MSU Department of Geography to Host Screening of Sundance Award-Winning Film A River Changes Course
Friday, November 14, 2014
Posted by: Michelle Rahl
Contact: Lynda White
FOR IMMEDIATE RELEASE: Phone:517-333-4900
Michigan State University Department of Geography to Host Screening of Sundance Award-Winning Film A River Changes Course on November 20, 2014
“A beautifully lensed and compelling portrait...the film grips with quiet sincerity.”
- LA Weekly
EAST LANSING, MI – OCT. 8, 2014 - Cambodia is in the midst of a massive economic land concessions crisis, resulting in nearly 2.2 million hectares of land being reallocated from farmers and villagers to private firms. Since 2003, over 40,000 Cambodians have been affected by these large-scale land grabs. As companies push in to clear forests for timber and land to grow major industrial agricultural crops like rubber, sugar cane, soy, and cassava, villagers are forced off their farmland.
MSU Department of Geography is hosting a educational screening of the film 7:00 p.m. on Nov. 20 at Wells Hall on MSU’s campus. This screening is free and open to the public.
A River Changes Course intimately captures the stories of three families living in Cambodia as they strive to maintain their traditional ways of life amid rapid development and environmental degradation. From Cambodia’s forests to its rivers, from its idyllic rice fields to the capital’s pulsing heart, forces of radical change are transforming the landscape of the country – and the dreams of its people.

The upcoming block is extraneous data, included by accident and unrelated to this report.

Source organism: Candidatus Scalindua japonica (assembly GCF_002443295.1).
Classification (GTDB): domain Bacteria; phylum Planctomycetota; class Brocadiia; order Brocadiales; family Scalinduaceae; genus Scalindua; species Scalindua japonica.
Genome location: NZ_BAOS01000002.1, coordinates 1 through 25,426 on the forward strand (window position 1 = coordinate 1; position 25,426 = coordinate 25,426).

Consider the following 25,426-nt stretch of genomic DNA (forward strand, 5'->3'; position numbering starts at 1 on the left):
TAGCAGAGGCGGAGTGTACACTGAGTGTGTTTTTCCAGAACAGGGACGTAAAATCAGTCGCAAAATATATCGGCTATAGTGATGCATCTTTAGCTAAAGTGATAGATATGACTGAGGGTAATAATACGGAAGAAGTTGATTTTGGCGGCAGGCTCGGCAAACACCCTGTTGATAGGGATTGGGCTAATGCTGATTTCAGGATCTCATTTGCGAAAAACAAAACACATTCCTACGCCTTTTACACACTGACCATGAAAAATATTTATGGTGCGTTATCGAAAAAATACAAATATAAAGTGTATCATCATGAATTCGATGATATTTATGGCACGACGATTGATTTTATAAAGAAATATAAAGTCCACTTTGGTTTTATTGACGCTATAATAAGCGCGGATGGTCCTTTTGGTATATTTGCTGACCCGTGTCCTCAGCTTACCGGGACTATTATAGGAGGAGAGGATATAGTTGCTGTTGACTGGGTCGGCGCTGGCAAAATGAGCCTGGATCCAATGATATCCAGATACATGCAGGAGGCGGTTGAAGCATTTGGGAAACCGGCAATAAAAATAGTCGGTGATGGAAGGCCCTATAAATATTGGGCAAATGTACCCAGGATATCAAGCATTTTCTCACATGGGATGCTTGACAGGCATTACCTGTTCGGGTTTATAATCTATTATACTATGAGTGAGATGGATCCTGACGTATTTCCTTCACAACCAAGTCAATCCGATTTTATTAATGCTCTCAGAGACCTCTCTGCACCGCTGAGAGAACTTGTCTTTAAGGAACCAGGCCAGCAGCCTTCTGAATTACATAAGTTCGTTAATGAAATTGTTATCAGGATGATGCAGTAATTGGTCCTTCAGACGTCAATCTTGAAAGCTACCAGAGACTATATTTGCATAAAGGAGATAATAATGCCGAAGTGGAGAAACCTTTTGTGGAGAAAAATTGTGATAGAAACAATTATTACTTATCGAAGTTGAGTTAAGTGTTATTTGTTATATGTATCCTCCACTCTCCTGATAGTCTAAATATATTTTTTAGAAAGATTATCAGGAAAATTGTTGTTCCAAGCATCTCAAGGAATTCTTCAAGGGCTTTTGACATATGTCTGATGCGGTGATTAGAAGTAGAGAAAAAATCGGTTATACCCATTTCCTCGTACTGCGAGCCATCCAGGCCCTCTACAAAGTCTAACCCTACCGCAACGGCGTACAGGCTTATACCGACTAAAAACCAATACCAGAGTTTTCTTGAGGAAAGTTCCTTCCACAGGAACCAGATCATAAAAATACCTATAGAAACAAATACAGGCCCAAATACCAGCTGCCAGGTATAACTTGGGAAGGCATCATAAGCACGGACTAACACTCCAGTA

Through the CHANGING THE COURSE campaign, we’re connecting our audiences with their Cambodian counterparts and engaging them in a dialogue about globalization, sustainable development and environmental conservation. Together we can empower Cambodians to analyze their current situation, and within their respective communities, determine how to respond to this rapid change.
Visit www.rally.org/ariverchangescourse to join our movement.
“” The opportunity to bring a movie of this caliber to our campus and for our community to meet and interact with the filmmaker is extraordinary because it provides an opportunity to show why Geography is important in everyday lives." –Department of Geography Chair Alan Arbogast
“Today Americans, Cambodians, and people everywhere are connected as citizens of a global village, whose needs and wants are inextricably linked through our daily exchanges of goods, services, and ideas. And while our experiences may be different, our shared stories unite and empower us to pursue greater justice for people everywhere.” – Filmmaker Kalyanee Mam.
Michigan State University Department of Geography is hosting this community event as part of the department's celebration of Geography Awareness Week.
About A River Changes Course: Premiering at the 2013 Sundance Film Festival on January 21, 2013, the film explores the damage rapid development has wrought in her native Cambodia on both a human and environmental level. To learn more about the film and opportunities to get involved with the CHANGING THE COURSE campaign, please visit www.ariverchangescours.com.